Transnational actors in the sense of terrorist organizations can play a role in complicating proxy wars. Since they are non-state actors that operate on the basis of ideology, they have no fear of repercussions and have no real risks associated with partaking in a proxy war. By dipping their toe in a proxy conflict the can further harm their enemies and give their opponents a harder time.

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  2. You explain many occurrences of proxy wars in the post Cold War period, but I wonder about policy resulting from them. Have there been any official efforts to dictate how much a country can get involved in a conflict to which it isn't a central party, or is this an entirely unchecked process?

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    1. This is an interesting question and one that is not simple to answer. Proxy wars are often used as geostrategic tools to expand a states influence. There are a myriad of examples of states involved in what are arguably proxy wars. And as often as these situations occur they lack structured policy there is no official system to keep states in check. States involve themselves in proxies in 4 key ways.

      1) Verbal support: where a state provides verbal support for one side of a conflict, or requests support of other states
      2) Funding: provides finances
      3) Armament: provides weapons
      4) Military Assistance/Military training: provides military training or state sends in troops


      From what I have found on Proxies, there is no sort of monitoring system in place to limit states contribution in these sorts of conflicts. This is because state involvement in proxies remains covert and must be deduced. Will this change in the future? I think it is doubtful, the nature of Proxies is secretive so having a specific guidelines for how states behave when participating in a proxy wars seem improbable since no one will overtly admit to their participation.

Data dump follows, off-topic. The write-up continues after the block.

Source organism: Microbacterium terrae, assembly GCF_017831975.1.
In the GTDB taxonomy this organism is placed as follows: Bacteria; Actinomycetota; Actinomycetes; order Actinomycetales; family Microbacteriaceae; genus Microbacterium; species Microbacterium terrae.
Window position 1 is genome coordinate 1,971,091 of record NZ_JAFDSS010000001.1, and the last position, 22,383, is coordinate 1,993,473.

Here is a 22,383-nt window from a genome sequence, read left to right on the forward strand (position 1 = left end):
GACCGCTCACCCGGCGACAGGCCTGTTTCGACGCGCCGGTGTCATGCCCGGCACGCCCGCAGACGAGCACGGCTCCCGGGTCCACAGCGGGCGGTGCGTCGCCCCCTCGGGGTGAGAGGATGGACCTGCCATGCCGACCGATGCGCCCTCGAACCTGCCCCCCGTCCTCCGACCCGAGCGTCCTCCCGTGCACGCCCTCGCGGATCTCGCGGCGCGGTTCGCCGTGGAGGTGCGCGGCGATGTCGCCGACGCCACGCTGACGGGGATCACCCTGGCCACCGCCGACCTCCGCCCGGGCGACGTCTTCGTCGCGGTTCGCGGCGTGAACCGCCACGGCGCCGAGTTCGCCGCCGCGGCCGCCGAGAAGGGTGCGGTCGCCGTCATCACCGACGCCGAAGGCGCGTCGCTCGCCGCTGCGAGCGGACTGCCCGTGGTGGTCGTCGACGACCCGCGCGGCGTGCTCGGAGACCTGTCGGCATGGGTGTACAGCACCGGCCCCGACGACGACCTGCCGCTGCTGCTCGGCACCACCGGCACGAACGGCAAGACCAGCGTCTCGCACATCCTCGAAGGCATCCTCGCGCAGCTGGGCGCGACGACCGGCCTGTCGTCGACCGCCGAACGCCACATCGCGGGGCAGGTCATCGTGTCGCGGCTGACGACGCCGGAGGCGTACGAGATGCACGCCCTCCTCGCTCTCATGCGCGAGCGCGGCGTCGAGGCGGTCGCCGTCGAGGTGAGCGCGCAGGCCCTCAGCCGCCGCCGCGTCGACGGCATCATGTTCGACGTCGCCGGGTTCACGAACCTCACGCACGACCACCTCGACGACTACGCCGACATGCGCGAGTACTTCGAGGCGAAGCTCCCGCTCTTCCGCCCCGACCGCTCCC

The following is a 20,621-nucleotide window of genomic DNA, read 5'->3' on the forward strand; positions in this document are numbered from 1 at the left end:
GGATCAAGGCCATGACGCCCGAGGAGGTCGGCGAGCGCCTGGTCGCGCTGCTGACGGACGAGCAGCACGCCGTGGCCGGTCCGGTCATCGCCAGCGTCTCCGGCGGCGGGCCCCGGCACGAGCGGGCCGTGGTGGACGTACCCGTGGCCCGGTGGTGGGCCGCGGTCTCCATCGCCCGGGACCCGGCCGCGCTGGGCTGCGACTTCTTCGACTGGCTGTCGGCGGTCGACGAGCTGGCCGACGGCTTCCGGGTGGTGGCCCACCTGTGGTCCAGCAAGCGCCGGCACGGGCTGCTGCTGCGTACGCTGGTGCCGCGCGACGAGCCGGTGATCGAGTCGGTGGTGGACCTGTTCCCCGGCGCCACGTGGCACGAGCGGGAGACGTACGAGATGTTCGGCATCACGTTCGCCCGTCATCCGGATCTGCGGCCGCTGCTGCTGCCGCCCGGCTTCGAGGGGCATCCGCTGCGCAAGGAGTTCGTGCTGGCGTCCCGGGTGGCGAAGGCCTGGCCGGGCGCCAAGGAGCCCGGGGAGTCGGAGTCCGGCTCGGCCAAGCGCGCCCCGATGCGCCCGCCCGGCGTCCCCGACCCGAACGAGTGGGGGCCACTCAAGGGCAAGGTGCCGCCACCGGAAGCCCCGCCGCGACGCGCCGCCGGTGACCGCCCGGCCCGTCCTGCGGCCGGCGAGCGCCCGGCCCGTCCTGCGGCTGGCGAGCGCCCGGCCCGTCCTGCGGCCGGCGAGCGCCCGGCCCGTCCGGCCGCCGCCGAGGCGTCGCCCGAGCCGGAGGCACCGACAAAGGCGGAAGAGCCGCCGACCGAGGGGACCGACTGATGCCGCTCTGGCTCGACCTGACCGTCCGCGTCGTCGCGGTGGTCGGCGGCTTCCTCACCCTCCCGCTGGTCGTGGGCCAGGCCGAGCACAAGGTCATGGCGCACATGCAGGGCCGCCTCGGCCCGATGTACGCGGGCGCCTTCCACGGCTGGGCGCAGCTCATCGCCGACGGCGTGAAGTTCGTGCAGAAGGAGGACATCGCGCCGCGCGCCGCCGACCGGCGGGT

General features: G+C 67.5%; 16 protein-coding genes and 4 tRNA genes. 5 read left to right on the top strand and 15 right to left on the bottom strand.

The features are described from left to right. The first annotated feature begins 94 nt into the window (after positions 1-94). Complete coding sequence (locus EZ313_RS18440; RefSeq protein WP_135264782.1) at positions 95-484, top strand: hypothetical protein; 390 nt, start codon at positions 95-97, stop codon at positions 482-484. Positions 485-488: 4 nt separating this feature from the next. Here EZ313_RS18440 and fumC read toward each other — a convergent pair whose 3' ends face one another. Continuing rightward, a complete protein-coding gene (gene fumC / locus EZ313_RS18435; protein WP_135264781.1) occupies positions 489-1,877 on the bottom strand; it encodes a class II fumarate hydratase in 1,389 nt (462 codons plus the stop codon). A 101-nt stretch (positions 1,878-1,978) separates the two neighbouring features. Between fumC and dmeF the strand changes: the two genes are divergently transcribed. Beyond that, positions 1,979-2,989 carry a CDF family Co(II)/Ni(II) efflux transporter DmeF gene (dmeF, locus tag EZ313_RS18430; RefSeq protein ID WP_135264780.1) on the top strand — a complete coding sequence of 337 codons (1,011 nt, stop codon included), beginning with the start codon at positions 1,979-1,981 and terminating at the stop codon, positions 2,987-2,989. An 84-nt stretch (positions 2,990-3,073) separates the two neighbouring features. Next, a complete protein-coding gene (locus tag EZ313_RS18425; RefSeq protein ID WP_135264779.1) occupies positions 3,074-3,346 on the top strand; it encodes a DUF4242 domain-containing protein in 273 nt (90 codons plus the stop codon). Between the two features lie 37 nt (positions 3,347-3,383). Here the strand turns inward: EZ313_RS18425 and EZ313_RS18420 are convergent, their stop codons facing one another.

However, I would argue that once a state crosses the line and sends in there own troops to achieve there objectives. They are no longer reliant on a third party to do their bidding, therefore the term proxy no longer applies and has instead has become an intervention. Since there is no official International set of regulations to limit a states involvement in a non central conflict, other states my step in and serve as a sort of balancing mechanism. The US Russo relationship in Syria is a prime example, The Russians are beginning to involve themselves so as to reduce the influence of the United States and evenly distribute the pressure.

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    2. Would you say it is an intervention, not a proxy war, when a state sends any amount of troops or is there a minimum? In some of the proxy wars we looked at in the last class, countries sent troops as well as aid, but we considered it a proxy war. For example, during the Afghan Civil War (1996-2001) Pakistan sent a large number of troops to back the Taliban and the Islamic Movement of Uzbekistan (IMU) sent a few hundred troops. Would the IMU be a principal because they sent a small amount of troops? Was this an intervention by Pakistan?

      http://www.gwu.edu/~nsarchiv/NSAEBB/NSAEBB227/index.htm#15 (this details Pakistan's involvement in this conflict)

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    3. I'm not sure that sending any amount of troops would be quantified as an intervention but when a country sends troops into another country it certainly is part of a broader over mission, be it a small peacekeeping mission or what have you. The main tenant of a proxy war is the covert nature of the engagement, when a state openly sends in troops to accomplish a mission it can no longer be covert and therefore is proxyesque rather than a full on proxy. I hope this helps you.

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  3. In many of these conflicts you mention the US as a quiet actor but I was wondering what it would take for the US to become fully involved in a proxy war? On a related note, I wanted to know how you see the US as a distanced actor in the Yemeni conflict considering they have actively used drones to target terror cells in the country. It doesn't seem to me like they are leaving the situation to the Yemeni government in which case would we call Yemen a full-fledged US proxy?

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  4. The nature of actors engaging in proxy wars is in itself a quiet action. Proxy participation is inherently covert since nations polices toward proxies remain clandestine. In my opinion if a state becomes a fully involved actor, their participation can no longer be considered in a proxy context. At that point it would have become an intervention. I think for the US to become a more involved actor in a proxy war it would have to utilize a few of the standard measures of involvement.( see my answer to Jenny Sue’s post). It is for this reason that I do not see US involvement in Yemen as a full fledged proxy. The US has had limited involvement in the conflict. I fully understand that the use of drones is intense, but more involvement is necessary in order to consider it as more than just a quiet actor.

    Also in the case of Yemen, US drone action within the state was sanctioned by the Yemeni government itself. In that sense, while it is true that it is the US that is attacking terrorist cells it is with the full recognition and acknowledgment of the Yemeni government.